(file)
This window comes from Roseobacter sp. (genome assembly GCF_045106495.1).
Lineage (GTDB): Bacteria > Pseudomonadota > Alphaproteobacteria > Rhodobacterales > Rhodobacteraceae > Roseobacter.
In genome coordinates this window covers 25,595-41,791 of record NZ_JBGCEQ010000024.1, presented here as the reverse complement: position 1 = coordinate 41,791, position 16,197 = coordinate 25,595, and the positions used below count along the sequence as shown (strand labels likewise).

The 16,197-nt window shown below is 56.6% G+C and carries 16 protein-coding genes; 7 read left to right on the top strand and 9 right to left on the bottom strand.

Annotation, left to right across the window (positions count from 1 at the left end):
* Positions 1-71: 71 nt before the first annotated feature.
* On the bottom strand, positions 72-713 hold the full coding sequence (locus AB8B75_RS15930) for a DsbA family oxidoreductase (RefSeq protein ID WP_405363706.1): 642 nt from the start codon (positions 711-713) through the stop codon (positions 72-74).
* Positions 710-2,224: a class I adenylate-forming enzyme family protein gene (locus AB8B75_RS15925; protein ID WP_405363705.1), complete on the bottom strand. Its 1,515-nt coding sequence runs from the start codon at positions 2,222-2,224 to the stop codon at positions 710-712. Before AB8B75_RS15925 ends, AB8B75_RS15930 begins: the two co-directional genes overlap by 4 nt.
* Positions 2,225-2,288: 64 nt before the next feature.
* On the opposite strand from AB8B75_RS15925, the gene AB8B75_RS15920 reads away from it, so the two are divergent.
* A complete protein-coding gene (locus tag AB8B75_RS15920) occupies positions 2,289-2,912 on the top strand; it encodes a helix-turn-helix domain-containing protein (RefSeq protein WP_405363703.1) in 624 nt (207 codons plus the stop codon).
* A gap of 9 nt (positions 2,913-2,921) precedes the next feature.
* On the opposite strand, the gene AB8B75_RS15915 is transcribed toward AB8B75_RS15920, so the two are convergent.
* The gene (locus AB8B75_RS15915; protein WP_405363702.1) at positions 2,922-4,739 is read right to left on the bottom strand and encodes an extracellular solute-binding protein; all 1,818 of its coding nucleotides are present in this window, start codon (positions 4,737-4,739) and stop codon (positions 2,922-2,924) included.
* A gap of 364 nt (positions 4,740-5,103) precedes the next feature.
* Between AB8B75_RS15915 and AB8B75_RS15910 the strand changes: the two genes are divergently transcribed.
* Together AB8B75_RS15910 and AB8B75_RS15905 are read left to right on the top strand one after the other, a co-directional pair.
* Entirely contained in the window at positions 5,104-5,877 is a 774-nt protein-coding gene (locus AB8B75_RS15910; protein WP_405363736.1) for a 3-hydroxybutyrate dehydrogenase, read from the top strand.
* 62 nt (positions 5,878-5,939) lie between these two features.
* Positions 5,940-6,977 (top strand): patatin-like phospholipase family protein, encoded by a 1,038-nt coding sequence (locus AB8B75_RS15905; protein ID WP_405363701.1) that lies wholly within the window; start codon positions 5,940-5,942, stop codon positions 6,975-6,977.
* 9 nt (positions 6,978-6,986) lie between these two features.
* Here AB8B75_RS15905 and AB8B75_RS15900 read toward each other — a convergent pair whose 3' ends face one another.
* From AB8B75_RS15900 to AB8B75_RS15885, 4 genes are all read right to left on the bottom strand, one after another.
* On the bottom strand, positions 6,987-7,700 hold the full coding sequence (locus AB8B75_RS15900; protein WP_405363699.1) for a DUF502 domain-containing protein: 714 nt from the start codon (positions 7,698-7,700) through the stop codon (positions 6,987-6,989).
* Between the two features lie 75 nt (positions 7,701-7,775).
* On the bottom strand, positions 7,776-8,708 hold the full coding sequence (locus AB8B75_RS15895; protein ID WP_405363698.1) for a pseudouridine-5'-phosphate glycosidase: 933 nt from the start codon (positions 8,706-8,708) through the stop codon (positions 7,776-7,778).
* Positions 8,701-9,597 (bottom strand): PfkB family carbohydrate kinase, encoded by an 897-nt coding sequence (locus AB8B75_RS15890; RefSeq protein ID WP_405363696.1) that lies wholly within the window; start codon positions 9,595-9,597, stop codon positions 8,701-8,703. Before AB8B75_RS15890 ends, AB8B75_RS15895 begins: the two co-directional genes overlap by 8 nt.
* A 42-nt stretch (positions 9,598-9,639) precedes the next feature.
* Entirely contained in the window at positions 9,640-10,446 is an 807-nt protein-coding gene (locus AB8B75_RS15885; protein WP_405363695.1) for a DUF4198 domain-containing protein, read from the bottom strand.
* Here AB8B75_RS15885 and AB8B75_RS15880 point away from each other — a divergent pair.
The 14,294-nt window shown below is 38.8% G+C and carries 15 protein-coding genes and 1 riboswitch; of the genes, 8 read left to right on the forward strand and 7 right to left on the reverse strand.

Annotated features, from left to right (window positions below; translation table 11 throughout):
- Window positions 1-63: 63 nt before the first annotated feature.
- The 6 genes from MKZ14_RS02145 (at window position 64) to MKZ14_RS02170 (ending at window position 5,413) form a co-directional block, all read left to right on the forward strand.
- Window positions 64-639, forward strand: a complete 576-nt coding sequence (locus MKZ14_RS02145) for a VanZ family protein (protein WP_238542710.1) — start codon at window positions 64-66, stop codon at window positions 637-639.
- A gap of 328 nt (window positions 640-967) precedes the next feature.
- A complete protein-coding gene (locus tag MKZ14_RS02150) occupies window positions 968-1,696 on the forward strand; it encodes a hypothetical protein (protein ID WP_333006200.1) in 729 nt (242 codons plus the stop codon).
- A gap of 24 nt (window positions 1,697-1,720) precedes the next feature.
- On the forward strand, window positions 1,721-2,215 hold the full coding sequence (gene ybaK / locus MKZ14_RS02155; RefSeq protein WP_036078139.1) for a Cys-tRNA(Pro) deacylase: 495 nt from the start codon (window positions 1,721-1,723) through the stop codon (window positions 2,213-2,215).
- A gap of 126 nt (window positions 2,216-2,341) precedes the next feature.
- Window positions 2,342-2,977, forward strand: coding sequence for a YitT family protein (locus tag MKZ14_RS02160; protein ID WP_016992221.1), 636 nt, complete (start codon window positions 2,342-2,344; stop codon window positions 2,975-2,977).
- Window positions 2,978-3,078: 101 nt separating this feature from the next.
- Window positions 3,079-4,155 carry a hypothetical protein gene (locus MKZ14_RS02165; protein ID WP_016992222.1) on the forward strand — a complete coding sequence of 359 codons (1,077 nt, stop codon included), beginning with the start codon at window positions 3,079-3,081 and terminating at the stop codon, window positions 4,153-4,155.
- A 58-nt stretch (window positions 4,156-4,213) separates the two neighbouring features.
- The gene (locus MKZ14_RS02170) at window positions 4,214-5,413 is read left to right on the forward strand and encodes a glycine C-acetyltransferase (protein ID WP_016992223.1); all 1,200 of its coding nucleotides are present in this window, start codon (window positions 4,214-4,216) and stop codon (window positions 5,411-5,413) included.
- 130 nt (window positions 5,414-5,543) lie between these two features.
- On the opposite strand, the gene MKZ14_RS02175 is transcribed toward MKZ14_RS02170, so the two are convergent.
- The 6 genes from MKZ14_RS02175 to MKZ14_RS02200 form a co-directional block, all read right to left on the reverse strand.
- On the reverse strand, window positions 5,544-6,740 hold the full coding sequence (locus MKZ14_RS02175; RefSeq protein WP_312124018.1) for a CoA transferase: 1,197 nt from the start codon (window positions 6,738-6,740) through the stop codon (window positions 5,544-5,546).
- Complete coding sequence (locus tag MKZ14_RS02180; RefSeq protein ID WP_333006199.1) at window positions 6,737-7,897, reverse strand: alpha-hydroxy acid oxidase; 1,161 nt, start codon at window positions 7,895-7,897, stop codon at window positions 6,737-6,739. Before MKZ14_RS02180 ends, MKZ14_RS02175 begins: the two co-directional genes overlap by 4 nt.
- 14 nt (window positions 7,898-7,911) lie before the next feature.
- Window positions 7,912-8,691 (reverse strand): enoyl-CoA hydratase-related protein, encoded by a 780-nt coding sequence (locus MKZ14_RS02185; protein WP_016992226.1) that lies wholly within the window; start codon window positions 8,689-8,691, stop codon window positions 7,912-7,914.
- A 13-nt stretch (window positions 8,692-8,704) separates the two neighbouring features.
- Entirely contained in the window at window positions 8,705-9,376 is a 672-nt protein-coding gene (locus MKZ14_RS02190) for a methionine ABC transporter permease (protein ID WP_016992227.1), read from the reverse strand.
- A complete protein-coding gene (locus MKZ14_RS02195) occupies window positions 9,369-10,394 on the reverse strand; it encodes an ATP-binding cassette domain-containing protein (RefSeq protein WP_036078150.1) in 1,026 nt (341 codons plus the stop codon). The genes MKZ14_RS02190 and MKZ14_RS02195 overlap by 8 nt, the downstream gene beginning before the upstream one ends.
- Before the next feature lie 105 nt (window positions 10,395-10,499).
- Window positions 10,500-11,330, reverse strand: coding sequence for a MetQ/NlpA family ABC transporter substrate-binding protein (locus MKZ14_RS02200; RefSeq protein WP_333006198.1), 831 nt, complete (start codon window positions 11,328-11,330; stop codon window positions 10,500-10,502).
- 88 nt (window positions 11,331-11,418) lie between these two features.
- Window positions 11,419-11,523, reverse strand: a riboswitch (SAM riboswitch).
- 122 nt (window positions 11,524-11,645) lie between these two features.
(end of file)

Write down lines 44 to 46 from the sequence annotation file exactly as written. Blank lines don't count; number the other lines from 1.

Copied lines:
- A 58-nt stretch (window positions 4,156-4,213) separates the two neighbouring features.
- The gene (locus MKZ14_RS02170) at window positions 4,214-5,413 is read left to right on the forward strand and encodes a glycine C-acetyltransferase (protein ID WP_016992223.1); all 1,200 of its coding nucleotides are present in this window, start codon (window positions 4,214-4,216) and stop codon (window positions 5,411-5,413) included.
- 130 nt (window positions 5,414-5,543) lie between these two features.